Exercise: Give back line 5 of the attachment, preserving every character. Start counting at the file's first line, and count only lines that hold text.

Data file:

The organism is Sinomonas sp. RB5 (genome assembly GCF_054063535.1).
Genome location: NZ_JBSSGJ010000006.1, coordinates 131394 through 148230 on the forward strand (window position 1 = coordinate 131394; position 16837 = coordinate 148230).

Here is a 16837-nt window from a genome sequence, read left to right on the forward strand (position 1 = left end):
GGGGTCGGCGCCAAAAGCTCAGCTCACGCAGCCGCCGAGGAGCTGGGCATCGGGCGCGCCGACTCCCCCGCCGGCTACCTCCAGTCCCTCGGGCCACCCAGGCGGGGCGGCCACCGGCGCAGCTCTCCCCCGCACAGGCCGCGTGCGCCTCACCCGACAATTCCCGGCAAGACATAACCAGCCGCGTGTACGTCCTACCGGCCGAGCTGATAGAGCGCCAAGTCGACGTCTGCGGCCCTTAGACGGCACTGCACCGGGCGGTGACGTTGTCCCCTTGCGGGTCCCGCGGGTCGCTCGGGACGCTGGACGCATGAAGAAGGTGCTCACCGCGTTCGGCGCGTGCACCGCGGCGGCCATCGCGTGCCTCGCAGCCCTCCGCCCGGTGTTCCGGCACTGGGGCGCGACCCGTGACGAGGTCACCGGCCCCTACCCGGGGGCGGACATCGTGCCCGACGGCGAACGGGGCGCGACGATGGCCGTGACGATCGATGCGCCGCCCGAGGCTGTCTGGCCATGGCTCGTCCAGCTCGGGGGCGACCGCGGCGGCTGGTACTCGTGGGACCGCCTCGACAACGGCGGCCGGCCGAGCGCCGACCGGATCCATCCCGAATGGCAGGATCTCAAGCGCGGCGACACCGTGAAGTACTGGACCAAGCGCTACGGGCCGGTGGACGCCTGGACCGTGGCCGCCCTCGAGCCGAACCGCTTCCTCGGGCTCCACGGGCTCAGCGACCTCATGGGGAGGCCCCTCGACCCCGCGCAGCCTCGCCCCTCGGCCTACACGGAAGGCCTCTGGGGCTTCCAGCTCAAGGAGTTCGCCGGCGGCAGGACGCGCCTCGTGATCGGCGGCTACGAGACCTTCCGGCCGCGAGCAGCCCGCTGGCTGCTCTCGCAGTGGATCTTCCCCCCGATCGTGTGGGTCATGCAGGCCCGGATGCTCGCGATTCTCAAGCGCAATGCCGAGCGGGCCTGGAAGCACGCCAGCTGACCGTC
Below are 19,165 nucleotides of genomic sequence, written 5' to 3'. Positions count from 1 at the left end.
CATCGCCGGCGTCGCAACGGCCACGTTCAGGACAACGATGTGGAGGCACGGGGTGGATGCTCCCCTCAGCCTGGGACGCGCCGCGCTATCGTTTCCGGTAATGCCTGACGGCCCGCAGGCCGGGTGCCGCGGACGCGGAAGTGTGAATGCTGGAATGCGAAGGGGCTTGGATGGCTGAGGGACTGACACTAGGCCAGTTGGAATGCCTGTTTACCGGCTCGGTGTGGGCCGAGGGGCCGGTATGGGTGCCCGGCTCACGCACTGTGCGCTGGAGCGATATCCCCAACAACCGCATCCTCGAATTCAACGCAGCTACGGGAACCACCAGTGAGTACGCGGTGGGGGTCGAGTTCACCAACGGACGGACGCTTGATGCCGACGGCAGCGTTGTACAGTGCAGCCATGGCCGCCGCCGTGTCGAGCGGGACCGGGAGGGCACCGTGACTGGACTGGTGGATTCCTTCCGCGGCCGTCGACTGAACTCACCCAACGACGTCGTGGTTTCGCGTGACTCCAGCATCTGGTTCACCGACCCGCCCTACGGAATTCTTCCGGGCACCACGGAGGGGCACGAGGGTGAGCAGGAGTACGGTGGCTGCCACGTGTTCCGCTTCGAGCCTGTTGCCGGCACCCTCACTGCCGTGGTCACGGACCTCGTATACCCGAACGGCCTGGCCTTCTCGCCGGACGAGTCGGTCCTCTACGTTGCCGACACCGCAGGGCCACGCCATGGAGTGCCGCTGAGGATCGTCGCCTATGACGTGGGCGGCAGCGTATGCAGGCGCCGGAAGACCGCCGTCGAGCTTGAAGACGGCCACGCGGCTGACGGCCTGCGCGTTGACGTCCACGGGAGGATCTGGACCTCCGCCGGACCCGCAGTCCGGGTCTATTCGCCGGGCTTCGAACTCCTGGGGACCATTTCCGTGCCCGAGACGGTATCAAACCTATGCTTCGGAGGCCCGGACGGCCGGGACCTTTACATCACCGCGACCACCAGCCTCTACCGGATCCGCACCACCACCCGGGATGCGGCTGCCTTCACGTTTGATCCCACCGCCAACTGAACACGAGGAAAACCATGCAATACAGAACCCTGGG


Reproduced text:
Below are 19,165 nucleotides of genomic sequence, written 5' to 3'. Positions count from 1 at the left end.